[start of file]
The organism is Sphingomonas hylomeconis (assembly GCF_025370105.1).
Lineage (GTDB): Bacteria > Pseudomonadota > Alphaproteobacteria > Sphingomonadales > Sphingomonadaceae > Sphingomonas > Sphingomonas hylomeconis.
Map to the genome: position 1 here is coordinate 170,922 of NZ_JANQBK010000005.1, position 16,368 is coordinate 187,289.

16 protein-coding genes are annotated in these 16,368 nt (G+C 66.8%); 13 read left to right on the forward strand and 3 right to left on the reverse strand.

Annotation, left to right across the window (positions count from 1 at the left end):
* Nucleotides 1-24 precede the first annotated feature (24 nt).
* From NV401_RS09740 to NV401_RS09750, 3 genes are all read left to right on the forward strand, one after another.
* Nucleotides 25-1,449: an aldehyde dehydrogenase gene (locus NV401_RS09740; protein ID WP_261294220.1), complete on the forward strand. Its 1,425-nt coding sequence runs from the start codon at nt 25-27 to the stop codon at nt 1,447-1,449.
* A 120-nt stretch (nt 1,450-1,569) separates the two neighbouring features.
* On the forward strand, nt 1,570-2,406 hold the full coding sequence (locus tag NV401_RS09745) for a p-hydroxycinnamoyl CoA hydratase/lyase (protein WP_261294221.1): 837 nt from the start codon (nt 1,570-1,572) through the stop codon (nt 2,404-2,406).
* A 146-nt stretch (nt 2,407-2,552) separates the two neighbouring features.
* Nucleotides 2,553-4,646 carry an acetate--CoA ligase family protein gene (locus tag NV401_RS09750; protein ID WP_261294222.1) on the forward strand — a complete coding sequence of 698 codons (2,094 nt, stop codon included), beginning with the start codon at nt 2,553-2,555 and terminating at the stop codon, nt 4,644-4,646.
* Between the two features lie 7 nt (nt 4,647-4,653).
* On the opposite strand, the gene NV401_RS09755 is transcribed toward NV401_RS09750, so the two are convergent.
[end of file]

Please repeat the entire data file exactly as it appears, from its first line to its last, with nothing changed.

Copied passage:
The organism is Sphingomonas hylomeconis (assembly GCF_025370105.1).
Lineage (GTDB): Bacteria > Pseudomonadota > Alphaproteobacteria > Sphingomonadales > Sphingomonadaceae > Sphingomonas > Sphingomonas hylomeconis.
Map to the genome: position 1 here is coordinate 170,922 of NZ_JANQBK010000005.1, position 16,368 is coordinate 187,289.

16 protein-coding genes are annotated in these 16,368 nt (G+C 66.8%); 13 read left to right on the forward strand and 3 right to left on the reverse strand.

Annotation, left to right across the window (positions count from 1 at the left end):
* Nucleotides 1-24 precede the first annotated feature (24 nt).
* From NV401_RS09740 to NV401_RS09750, 3 genes are all read left to right on the forward strand, one after another.
* Nucleotides 25-1,449: an aldehyde dehydrogenase gene (locus NV401_RS09740; protein ID WP_261294220.1), complete on the forward strand. Its 1,425-nt coding sequence runs from the start codon at nt 25-27 to the stop codon at nt 1,447-1,449.
* A 120-nt stretch (nt 1,450-1,569) separates the two neighbouring features.
* On the forward strand, nt 1,570-2,406 hold the full coding sequence (locus tag NV401_RS09745) for a p-hydroxycinnamoyl CoA hydratase/lyase (protein WP_261294221.1): 837 nt from the start codon (nt 1,570-1,572) through the stop codon (nt 2,404-2,406).
* A 146-nt stretch (nt 2,407-2,552) separates the two neighbouring features.
* Nucleotides 2,553-4,646 carry an acetate--CoA ligase family protein gene (locus tag NV401_RS09750; protein ID WP_261294222.1) on the forward strand — a complete coding sequence of 698 codons (2,094 nt, stop codon included), beginning with the start codon at nt 2,553-2,555 and terminating at the stop codon, nt 4,644-4,646.
* Between the two features lie 7 nt (nt 4,647-4,653).
* On the opposite strand, the gene NV401_RS09755 is transcribed toward NV401_RS09750, so the two are convergent.